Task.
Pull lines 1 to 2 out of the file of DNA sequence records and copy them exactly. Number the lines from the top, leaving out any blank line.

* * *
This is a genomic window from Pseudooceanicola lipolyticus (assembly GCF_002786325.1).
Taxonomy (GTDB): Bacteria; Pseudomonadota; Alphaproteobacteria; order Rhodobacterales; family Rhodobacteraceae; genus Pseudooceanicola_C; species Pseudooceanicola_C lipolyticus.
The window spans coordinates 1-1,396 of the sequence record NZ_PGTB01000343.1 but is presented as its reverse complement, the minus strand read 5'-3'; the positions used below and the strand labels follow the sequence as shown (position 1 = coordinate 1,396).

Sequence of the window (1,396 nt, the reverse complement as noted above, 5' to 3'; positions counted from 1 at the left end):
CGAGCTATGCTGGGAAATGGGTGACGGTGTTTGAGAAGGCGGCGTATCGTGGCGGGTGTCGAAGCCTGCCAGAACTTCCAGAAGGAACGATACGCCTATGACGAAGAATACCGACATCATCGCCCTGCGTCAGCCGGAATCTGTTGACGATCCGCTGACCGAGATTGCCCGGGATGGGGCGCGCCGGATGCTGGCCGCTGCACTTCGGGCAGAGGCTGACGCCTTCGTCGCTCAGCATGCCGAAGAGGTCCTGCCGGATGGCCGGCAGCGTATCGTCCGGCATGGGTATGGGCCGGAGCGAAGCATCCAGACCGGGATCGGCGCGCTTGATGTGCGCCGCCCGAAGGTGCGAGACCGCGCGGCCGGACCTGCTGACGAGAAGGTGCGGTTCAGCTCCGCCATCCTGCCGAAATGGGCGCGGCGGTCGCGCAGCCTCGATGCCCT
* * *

This is a genomic window from Pseudooceanicola lipolyticus (assembly GCF_002786325.1).
Taxonomy (GTDB): Bacteria; Pseudomonadota; Alphaproteobacteria; order Rhodobacterales; family Rhodobacteraceae; genus Pseudooceanicola_C; species Pseudooceanicola_C lipolyticus.